The name was applied particularly to cloth made in India. Longcloth, which is now commonly bleached, comprehends a number of various qualities. It is heavier than cambric, and finer than medium or Mexican. In the early 1900s, as it was used principally for underclothing and shirts, most of the longcloth sold in Great Britain passed through the hands of the shirt and underclothing manufacturers, who sold it to the shopkeepers, though there was still a considerable if decreasing retail trade in piece-goods. In the UK in the early 1900s the lower kinds of longcloth, which were made from American cotton, corresponded in quality to the better kinds of shirting made for the East, but the best longcloths were made from Egyptian cotton, and were fine and fairly costly goods.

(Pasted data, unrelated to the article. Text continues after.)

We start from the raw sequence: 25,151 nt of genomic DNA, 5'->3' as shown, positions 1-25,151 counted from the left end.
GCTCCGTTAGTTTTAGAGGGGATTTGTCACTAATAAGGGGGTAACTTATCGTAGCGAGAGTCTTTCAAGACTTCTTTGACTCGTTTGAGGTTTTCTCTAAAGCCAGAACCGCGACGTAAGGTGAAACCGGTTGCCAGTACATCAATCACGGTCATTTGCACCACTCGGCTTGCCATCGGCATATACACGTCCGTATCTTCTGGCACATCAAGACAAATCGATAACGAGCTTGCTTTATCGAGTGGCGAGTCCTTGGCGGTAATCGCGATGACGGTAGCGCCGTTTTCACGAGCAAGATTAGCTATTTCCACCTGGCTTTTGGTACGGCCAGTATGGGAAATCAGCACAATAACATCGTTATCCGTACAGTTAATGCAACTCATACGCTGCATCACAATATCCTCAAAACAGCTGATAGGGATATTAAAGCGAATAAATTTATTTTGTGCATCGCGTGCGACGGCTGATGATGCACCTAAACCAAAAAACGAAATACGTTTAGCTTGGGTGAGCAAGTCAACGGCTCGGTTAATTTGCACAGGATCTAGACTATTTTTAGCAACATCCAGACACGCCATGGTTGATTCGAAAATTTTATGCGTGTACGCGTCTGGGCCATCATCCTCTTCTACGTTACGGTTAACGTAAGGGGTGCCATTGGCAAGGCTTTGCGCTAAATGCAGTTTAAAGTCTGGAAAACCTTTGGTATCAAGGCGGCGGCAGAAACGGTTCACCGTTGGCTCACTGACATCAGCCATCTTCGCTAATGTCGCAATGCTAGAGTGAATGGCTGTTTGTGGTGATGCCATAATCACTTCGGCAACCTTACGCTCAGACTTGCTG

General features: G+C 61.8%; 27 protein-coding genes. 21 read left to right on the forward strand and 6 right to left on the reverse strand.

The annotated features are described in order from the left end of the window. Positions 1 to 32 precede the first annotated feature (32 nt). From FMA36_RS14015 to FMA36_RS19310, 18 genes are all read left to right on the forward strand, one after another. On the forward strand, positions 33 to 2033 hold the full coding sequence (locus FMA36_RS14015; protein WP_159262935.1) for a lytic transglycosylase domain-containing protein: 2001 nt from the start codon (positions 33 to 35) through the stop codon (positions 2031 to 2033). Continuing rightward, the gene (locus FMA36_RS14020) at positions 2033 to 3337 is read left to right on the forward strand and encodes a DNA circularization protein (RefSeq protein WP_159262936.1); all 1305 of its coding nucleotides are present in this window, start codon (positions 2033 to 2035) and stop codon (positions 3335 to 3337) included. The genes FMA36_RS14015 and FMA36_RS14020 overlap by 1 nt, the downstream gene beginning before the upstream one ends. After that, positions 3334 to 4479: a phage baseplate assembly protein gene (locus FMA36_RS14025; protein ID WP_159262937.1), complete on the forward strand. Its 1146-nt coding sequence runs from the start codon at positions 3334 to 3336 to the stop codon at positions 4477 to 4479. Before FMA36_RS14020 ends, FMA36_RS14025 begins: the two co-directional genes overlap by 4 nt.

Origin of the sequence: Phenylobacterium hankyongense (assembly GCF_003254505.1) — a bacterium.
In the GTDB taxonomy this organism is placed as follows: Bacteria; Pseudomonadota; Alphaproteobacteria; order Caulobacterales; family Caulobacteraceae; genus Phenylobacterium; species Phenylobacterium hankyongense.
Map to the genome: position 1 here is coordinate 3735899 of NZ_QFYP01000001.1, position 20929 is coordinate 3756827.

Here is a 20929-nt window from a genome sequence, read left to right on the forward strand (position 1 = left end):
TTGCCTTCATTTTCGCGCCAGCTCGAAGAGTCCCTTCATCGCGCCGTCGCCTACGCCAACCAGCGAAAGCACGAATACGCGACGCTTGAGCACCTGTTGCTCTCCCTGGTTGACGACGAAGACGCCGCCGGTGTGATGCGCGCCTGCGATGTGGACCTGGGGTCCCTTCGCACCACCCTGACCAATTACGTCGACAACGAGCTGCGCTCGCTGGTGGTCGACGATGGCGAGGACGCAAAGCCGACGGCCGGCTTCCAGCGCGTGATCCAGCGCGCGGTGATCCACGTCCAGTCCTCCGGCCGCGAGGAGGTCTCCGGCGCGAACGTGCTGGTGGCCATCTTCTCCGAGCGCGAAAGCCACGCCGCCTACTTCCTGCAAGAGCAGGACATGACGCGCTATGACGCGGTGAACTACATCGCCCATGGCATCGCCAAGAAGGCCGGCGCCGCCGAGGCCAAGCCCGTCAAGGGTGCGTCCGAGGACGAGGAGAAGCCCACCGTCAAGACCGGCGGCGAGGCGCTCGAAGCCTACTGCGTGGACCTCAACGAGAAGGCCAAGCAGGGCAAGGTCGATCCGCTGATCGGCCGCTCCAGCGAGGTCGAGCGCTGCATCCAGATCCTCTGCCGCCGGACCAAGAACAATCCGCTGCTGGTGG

Nowadays, longcloth (or long cloth) designates a cotton fabric which is of high quality, very soft, coarsely woven, and very often used to make underwear and infants' clothing.
- Chisholm 1911, p. 974.
- This article incorporates text from a publication now in the public domain: Chisholm, Hugh, ed. (1911). "Longcloth". Encyclopædia Britannica 16 (11th ed.). Cambridge University Press. p. 974.